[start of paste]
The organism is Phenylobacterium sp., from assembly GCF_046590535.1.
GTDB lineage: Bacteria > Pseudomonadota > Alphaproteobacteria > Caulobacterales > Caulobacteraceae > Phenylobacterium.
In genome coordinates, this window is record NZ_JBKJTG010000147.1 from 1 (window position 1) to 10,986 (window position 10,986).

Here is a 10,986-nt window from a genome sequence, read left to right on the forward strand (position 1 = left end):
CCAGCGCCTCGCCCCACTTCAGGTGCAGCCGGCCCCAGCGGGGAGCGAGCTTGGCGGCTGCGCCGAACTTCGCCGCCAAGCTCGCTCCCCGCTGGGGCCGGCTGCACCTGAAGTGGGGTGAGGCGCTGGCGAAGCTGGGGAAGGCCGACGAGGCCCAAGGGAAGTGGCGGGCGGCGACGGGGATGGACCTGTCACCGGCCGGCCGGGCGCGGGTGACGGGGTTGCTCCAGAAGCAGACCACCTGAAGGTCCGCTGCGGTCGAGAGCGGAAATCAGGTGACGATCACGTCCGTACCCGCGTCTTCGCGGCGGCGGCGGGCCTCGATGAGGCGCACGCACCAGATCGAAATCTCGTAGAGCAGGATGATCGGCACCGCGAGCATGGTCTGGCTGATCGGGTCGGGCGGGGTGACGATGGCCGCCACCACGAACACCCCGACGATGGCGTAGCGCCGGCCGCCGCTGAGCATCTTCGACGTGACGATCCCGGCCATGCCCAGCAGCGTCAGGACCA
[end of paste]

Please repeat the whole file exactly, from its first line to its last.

The organism is Phenylobacterium sp., from assembly GCF_046590535.1.
GTDB lineage: Bacteria > Pseudomonadota > Alphaproteobacteria > Caulobacterales > Caulobacteraceae > Phenylobacterium.
In genome coordinates, this window is record NZ_JBKJTG010000147.1 from 1 (window position 1) to 10,986 (window position 10,986).

Here is a 10,986-nt window from a genome sequence, read left to right on the forward strand (position 1 = left end):
CCAGCGCCTCGCCCCACTTCAGGTGCAGCCGGCCCCAGCGGGGAGCGAGCTTGGCGGCTGCGCCGAACTTCGCCGCCAAGCTCGCTCCCCGCTGGGGCCGGCTGCACCTGAAGTGGGGTGAGGCGCTGGCGAAGCTGGGGAAGGCCGACGAGGCCCAAGGGAAGTGGCGGGCGGCGACGGGGATGGACCTGTCACCGGCCGGCCGGGCGCGGGTGACGGGGTTGCTCCAGAAGCAGACCACCTGAAGGTCCGCTGCGGTCGAGAGCGGAAATCAGGTGACGATCACGTCCGTACCCGCGTCTTCGCGGCGGCGGCGGGCCTCGATGAGGCGCACGCACCAGATCGAAATCTCGTAGAGCAGGATGATCGGCACCGCGAGCATGGTCTGGCTGATCGGGTCGGGCGGGGTGACGATGGCCGCCACCACGAACACCCCGACGATGGCGTAGCGCCGGCCGCCGCTGAGCATCTTCGACGTGACGATCCCGGCCATGCCCAGCAGCGTCAGGACCA